Thursday, 21 October 2021

Archibald Percival Wavell, 1st Earl Wavell, GCB, GCSI, GCIE, CMG, MC, KStJ, PC (1883 - 1950) - British soldier

 With thanks to Historian Dr. Vivien Newman for bringing Wavell to my attention 

Archibald Percival Wavell (5 May 1883 – 24 May 1950) became a senior officer of the British Army. He served in the Second Boer War, the Bazar Valley Campaign and the First and Second World Wars.  He was awarded a Military Cross for bravery during the Second Battle of Ypres in April 1915, during which he was wounded and lost an eye.  

I knew that Wavell had published an anthology of poetry entitled "Other Men's Flowers" but until Dr. Newman suggested I look in greater depth at the anthology, I did not realise that Wavell also wrote poetry.   

I imagine there will be many people who say he should not be included here because there is no evidence that he wrote any poems during WW1.  But he was a poet and he served with distinction during the conflict.

In my experience, very few people 'only write one poem', so I feel it is likely that Wavell wrote much more but did not feel able to have them published - if you look at his description of the poem reproduced here, this becomes clear.    Wavell had a lifelong love of poetry for we know that he knew all of the poems included in his anthology by heart and loved to recite them

Here is the poem by Lord Wavell which is the last one he included in his anthology.  He described his poem thus:  "At the the end of my garden of other men's flowers, outside the gate, I have put this little wayside dandelion of my own. It has no business here even outside the garden, but the owner of the lady for whom it was written is anxious for it to be included. She is a beautiful lady designed though not actualy painted by Leonardo da Vinci, and I have loved her ever since I saw her."

Sonnet for the Madonna of the Cherries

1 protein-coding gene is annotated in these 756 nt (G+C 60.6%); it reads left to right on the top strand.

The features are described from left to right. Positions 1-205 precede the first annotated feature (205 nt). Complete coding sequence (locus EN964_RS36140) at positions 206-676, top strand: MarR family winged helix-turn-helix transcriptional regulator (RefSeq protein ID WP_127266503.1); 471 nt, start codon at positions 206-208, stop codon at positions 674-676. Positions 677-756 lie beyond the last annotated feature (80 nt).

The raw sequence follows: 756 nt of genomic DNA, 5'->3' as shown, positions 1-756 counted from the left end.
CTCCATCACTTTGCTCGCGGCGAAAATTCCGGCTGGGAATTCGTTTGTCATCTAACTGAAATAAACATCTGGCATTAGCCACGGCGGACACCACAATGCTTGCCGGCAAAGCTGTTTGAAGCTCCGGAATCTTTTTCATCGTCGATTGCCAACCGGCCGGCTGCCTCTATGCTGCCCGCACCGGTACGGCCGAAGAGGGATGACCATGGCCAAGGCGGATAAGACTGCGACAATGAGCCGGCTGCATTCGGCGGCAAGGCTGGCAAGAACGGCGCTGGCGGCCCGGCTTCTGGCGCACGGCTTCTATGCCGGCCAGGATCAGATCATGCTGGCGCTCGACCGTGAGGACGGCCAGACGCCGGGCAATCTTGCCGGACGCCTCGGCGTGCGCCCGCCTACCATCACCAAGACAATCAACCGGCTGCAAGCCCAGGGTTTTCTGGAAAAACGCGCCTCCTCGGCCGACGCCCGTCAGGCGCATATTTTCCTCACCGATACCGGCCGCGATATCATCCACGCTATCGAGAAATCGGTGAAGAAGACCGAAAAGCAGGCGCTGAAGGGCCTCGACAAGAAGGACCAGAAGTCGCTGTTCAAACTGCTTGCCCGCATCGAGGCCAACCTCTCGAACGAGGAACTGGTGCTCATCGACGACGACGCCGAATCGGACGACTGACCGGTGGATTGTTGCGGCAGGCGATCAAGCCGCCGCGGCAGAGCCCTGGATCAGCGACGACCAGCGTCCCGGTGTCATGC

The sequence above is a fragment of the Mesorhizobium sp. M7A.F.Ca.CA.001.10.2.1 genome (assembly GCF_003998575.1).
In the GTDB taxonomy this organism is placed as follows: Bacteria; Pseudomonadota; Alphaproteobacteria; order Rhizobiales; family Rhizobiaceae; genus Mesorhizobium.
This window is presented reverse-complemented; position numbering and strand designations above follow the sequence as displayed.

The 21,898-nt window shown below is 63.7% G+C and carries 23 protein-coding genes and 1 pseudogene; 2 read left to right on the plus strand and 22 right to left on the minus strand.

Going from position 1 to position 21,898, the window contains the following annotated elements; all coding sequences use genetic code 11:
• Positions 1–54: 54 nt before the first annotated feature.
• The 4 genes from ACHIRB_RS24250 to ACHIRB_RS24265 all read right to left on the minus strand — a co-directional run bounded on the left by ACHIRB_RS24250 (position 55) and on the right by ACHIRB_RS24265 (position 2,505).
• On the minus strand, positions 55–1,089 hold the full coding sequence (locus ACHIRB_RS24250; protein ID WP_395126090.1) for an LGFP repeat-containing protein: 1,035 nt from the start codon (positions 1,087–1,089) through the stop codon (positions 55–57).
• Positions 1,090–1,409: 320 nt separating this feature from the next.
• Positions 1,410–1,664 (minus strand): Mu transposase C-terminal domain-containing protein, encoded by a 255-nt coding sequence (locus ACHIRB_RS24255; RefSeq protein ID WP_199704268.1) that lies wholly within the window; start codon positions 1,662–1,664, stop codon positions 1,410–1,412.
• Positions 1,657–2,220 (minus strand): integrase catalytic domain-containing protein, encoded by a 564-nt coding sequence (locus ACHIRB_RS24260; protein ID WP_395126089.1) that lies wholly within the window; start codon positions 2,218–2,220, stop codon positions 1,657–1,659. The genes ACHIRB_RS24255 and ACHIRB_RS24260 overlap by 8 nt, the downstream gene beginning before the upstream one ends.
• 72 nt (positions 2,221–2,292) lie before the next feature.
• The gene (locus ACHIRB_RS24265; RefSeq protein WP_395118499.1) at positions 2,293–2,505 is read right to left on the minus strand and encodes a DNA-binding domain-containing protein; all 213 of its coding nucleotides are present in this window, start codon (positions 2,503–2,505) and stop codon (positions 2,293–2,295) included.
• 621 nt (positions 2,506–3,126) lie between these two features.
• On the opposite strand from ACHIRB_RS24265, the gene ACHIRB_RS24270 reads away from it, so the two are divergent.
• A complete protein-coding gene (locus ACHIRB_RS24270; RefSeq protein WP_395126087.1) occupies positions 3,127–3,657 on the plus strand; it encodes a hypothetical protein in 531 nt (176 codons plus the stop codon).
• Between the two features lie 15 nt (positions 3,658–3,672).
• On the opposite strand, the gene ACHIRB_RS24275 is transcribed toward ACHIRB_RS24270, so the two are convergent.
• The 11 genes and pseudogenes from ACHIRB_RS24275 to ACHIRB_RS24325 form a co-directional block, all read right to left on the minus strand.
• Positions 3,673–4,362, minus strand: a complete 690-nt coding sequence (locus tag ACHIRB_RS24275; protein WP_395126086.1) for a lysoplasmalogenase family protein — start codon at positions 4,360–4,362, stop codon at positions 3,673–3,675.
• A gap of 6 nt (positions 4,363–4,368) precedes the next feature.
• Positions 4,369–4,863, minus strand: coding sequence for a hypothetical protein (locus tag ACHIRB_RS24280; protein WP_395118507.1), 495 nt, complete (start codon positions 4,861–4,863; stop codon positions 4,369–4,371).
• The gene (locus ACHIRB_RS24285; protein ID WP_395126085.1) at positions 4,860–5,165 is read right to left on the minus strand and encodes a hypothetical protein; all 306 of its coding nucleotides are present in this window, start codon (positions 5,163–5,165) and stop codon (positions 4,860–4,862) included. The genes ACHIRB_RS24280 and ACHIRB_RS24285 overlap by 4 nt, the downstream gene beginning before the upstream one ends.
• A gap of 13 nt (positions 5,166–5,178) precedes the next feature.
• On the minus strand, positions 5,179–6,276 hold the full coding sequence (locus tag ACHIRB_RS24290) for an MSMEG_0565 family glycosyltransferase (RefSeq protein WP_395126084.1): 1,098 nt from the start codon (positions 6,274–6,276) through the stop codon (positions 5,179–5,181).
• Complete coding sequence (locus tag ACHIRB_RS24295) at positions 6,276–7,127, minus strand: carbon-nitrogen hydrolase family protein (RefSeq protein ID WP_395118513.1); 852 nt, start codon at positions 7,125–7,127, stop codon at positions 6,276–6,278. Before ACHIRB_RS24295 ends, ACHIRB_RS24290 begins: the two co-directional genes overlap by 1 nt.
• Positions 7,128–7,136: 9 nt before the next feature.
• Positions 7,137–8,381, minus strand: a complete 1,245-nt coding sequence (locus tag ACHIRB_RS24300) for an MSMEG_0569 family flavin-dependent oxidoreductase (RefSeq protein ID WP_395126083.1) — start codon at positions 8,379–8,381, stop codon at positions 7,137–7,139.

Dear Lady of the cherries, cool, serene,

Untroubled by the follies,strife and fears,

Clad in soft reds and blues and mantle green

Your memory has been with me all these years.

Long years of battle,bitterness and waste,

Dry years of sun and dust and eastern skies,

Hard years of ceaseless struggle, endless haste,

Fighting 'gainst greed for power hate and lies.

Your red-gold hair, your slowly smiling face

For pride in your dear son, your king of kings,

Fruits of the kindly earth, and truth and grace,

Colour and light, and all warm lovely things -

For all that lovelieness, that warmth, that light,

Blessed Madonna, I go back to fight.

Written in Northwick Park, April 29th 1943

From “Other Men’s Flowers” an anthology of war verse compiled by  A. P. Wavell Field-Marshal Viscount Wavell G.C.B., G.G.S.I., G.C.I.E., C.M.G., M.C. (Jonathan Cape, London, 1944), which is available to read as a free download from Archive:

Historian Dr Vivien Newman’s latest books are all available through Amazon and Pen and Sword:

We Also Served: The Forgotten Women of the First World War 

Nursing Through Shot and Shell: A Great War Nurse's Diary  

Tumult and Tears: The Story of the Great War Through the Eyes and Lives of its Women Poets

Régina Diana: Seductress, Singer, Spy

Suffragism and the Great War

The photograph is of Wavell and Robert Brooke-Popham of the Royal Flying Corps and later the Royai Air Force, during WW1.